After a few hours we came to nearly the end of the middle section of the trail. Our halfway mark had been passed, and we only crossed the path with one other group going north near a small area of private property. Its incredible to see immaculate houses in this remote of a location. A perfect green grass where grass should not grow, or a shack close to the sand with a driftwood fence and outhouse. Reid asks me what kind of person would live here. “Probably an author looking to escape the bustle of the city for solitude”.
A sign in the middle of the trail pointed down towards the beach right around where the second zone started. We had a few hours before we could safely cross the section, and we sat down on the cliff for lunch. Reid fell asleep within 20 minutes while I sought out non-existent shade. I staked my trekking poles into the ground and used my rain jacket as a tarp. Dirtbag engineering. It worked for a while, but I opted to set the tent for the remaining hour. Once the tides were low enough, we hiked down to the water and across a rocky beach. A few groups of people crossed us, and must have left their beach around the same time. We passed Shipman Creek and I made an estimate to where I thought Buck Creek would be. At this point we could see Shelter Cove, the last section of cliff that jettied out into the water.
Coming into Buck Creek I immediately spotted a campsite on the cliff that overlooked the beach. We went through our previous routine to set up camp- tent, filter water, and get out the bear can. For dinner this night I had brought a backpackers Pad Thai meal that I filled with water before starting the second section. To my absolute dread, the noodles were still completely hard. Gordon Ramsey wouldn’t even feed this trash to a dog. Luckily, I stashed away an extra tuna packet and ate that for my dinner with a KitKat bar and a few Hi-Chews. Not the most glamorous or nutritious, but still high enough in calorie. Now my dinner packet was 5 times heavier, and was completely inedible- great.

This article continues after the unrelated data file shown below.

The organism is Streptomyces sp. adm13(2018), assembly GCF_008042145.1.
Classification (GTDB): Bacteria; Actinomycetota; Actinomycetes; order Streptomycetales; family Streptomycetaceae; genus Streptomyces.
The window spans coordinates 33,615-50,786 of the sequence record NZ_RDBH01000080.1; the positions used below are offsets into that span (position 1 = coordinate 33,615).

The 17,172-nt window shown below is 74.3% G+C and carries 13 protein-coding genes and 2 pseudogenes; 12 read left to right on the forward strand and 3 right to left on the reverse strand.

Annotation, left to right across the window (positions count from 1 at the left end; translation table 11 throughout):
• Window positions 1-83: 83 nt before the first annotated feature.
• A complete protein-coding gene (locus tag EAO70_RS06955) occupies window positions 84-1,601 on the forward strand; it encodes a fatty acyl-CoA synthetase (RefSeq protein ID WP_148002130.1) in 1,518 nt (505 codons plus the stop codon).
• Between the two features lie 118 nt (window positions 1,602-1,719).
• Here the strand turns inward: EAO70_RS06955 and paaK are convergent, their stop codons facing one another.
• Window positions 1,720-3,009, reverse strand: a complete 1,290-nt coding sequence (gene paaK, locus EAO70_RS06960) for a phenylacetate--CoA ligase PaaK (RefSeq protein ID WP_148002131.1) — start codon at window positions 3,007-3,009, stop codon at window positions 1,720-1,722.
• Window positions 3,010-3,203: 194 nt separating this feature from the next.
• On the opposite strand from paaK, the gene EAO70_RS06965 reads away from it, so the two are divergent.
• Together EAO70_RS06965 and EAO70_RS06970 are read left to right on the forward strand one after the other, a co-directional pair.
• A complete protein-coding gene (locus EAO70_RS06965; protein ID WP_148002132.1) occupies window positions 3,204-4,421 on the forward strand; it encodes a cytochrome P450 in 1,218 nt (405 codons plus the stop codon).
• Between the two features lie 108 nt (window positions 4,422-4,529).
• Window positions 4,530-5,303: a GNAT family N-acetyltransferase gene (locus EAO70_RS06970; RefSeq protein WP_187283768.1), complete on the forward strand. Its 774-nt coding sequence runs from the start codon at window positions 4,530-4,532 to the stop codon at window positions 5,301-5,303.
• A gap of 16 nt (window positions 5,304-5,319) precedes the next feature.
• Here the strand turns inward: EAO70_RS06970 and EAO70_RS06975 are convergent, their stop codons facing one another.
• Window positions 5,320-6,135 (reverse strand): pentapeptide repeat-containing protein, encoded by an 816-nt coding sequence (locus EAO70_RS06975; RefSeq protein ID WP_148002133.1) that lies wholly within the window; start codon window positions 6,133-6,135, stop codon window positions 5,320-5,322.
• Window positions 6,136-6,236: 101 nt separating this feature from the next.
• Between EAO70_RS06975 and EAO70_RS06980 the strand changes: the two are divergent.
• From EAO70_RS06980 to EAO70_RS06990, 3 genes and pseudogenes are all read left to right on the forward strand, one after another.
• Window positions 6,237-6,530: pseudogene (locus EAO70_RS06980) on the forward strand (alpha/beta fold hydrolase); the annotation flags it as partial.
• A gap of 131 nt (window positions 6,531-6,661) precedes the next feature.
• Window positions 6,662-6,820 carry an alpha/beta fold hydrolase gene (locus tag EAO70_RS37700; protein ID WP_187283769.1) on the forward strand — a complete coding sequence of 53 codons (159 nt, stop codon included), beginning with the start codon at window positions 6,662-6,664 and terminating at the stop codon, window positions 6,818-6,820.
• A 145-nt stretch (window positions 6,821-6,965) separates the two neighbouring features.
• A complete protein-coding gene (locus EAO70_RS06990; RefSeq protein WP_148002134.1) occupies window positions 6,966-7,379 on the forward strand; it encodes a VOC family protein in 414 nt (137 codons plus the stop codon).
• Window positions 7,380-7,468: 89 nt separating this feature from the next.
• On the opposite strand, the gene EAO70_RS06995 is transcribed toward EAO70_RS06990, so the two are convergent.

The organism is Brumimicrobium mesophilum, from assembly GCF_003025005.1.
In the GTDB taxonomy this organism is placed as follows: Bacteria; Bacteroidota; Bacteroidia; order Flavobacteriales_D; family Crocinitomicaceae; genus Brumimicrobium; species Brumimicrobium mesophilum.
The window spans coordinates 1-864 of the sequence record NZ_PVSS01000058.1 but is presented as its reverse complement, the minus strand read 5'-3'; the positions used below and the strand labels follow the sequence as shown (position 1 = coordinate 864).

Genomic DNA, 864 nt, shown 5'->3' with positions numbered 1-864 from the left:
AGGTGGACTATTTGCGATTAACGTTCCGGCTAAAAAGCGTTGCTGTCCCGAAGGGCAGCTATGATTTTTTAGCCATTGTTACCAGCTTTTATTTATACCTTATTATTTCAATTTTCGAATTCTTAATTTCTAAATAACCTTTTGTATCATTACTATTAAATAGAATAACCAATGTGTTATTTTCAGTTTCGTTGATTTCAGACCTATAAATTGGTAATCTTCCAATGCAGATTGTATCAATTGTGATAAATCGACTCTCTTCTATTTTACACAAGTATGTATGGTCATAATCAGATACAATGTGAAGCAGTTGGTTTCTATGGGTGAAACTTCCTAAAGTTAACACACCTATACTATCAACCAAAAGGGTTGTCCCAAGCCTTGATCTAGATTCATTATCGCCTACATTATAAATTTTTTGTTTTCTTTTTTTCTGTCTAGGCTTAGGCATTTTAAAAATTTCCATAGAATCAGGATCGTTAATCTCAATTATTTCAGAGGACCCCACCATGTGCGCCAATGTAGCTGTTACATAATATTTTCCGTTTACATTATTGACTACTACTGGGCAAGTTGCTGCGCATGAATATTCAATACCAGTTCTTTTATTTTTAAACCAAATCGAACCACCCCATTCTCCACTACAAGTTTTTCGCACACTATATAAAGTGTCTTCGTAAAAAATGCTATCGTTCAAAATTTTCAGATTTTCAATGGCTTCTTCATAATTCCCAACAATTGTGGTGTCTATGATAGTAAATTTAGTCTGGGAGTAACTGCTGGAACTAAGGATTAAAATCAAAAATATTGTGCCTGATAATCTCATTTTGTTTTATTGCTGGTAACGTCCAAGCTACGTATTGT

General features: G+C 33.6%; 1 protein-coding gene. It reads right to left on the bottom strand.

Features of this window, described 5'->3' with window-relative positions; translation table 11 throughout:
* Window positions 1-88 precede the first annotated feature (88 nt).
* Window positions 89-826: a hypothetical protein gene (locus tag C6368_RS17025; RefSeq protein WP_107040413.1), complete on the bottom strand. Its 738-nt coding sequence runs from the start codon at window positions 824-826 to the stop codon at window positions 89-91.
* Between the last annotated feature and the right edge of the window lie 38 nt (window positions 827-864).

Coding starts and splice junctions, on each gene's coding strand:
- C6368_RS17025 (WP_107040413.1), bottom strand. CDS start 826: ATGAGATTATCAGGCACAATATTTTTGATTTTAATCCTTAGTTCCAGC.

The clouds rolled in quickly, concealing any color from the sunset behind gray skies. We turned in early again in preparation for our last section in the morning. We had about 4.5 miles before Shelter Cove. Camp was packed like a well oiled machine, and I kept my cold soaked oatmeal in my backpack for later. My brain had not registered that it was “go-time” and was as foggy as the indistinct cliffsides in the mist. The rocky shores quickly turned to jet black sand, and made it easy to see animal tracks near the water. Most looked like a racoon or skunk looking for an early morning snack. The tracks of a black bear family led us into the foggy distance.
We arrived at Gitchell Creek and I stopped on a large driftwood log to empty my sandy shoes and ate my cold soaked oatmeal. I saw a few shapes moving in my peripherals and noticed three river otters playing on the sand nearby. When the mom noticed us, she yelled for the pups to find shelter. We continued following our bear family until Shelter Cove, never seeing our guides.
Throwing our backpacks into the trunk felt bittersweet. I wished that the hike took another day or two and did not have to end so soon but we had to leave for the bustle of the city. After grabbing my car at the other trailhead, we drove to the 101, crossing through a park of redwoods. Their trunks towered over the roads and we pulled off to marvel at them before leaving the coast. Have you ever experienced a silence that feels defeating? No car sounds, no birds, or insects buzzing overhead.
You can learn more about hiking The Lost Coast in my Know Before You Go | Guide to The Lost Coast Trail or on BLM.gov
Lands in California and all over the west coast have been put in dangerous conditions with wildfires in the past month. Millions of acres have burned in the western states, destroying beautiful forests and the homes of people who live in them.
In California alone, ‘as of September 14, 2020, a total of 7,718 fires have burned 3.7 million acres, more than 3.7% of the state’s roughly 100 million acres of land, making 2020 the largest wildfire season recorded in California history, according to the California Department of Forestry and Fire Protection. The intensity of the fires has been increased by drying and heating from human-induced climate change.’
It is essential now than ever to be aware of the impact that humans have on the environment and the place that we call home- our planet. Dangerous and deadly repercussions such as the 2020 wildfires will continue to occur if change is not made. CHANGE MUST BE MADE.
You can help by donating to the Western Wildfire Disaster Relief Fund through the American Red Cross to aid those affected by the 2020 fires and voting for policy makers and leaders in the 2020 elections who advocate for our planet. YOUR VOTE MATTERS.